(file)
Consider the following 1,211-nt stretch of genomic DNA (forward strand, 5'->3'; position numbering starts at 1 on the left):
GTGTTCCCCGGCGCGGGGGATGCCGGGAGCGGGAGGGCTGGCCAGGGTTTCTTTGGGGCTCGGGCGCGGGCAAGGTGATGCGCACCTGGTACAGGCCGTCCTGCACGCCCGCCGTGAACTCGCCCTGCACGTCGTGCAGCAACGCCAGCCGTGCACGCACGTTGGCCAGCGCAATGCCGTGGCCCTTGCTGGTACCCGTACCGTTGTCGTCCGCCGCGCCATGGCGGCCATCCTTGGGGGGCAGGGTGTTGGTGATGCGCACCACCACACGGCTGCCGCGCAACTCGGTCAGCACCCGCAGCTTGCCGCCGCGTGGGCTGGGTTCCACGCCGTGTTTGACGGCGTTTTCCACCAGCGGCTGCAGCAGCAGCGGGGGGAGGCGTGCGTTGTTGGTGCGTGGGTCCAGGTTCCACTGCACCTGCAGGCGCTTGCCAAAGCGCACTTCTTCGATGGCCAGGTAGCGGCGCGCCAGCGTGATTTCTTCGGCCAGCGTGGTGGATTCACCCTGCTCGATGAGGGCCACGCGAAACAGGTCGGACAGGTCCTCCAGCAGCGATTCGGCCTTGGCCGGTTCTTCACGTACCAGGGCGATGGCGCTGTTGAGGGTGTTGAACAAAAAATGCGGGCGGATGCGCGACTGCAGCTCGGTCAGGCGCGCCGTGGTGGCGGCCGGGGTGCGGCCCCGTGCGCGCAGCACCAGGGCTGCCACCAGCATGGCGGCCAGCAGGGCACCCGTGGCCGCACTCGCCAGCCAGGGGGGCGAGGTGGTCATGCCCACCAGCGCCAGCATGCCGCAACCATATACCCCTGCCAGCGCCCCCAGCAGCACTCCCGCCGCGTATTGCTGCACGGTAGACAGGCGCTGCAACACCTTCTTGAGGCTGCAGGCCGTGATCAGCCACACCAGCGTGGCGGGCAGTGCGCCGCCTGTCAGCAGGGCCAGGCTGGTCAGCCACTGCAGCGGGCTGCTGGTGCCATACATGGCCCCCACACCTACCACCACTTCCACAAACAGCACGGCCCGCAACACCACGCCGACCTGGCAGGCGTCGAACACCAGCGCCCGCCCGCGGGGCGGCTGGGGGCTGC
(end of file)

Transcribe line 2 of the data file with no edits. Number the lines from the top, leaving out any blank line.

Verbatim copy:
GTGTTCCCCGGCGCGGGGGATGCCGGGAGCGGGAGGGCTGGCCAGGGTTTCTTTGGGGCTCGGGCGCGGGCAAGGTGATGCGCACCTGGTACAGGCCGTCCTGCACGCCCGCCGTGAACTCGCCCTGCACGTCGTGCAGCAACGCCAGCCGTGCACGCACGTTGGCCAGCGCAATGCCGTGGCCCTTGCTGGTACCCGTACCGTTGTCGTCCGCCGCGCCATGGCGGCCATCCTTGGGGGGCAGGGTGTTGGTGATGCGCACCACCACACGGCTGCCGCGCAACTCGGTCAGCACCCGCAGCTTGCCGCCGCGTGGGCTGGGTTCCACGCCGTGTTTGACGGCGTTTTCCACCAGCGGCTGCAGCAGCAGCGGGGGGAGGCGTGCGTTGTTGGTGCGTGGGTCCAGGTTCCACTGCACCTGCAGGCGCTTGCCAAAGCGCACTTCTTCGATGGCCAGGTAGCGGCGCGCCAGCGTGATTTCTTCGGCCAGCGTGGTGGATTCACCCTGCTCGATGAGGGCCACGCGAAACAGGTCGGACAGGTCCTCCAGCAGCGATTCGGCCTTGGCCGGTTCTTCACGTACCAGGGCGATGGCGCTGTTGAGGGTGTTGAACAAAAAATGCGGGCGGATGCGCGACTGCAGCTCGGTCAGGCGCGCCGTGGTGGCGGCCGGGGTGCGGCCCCGTGCGCGCAGCACCAGGGCTGCCACCAGCATGGCGGCCAGCAGGGCACCCGTGGCCGCACTCGCCAGCCAGGGGGGCGAGGTGGTCATGCCCACCAGCGCCAGCATGCCGCAACCATATACCCCTGCCAGCGCCCCCAGCAGCACTCCCGCCGCGTATTGCTGCACGGTAGACAGGCGCTGCAACACCTTCTTGAGGCTGCAGGCCGTGATCAGCCACACCAGCGTGGCGGGCAGTGCGCCGCCTGTCAGCAGGGCCAGGCTGGTCAGCCACTGCAGCGGGCTGCTGGTGCCATACATGGCCCCCACACCTACCACCACTTCCACAAACAGCACGGCCCGCAACACCACGCCGACCTGGCAGGCGTCGAACACCAGCGCCCGCCCGCGGGGCGGCTGGGGGCTGC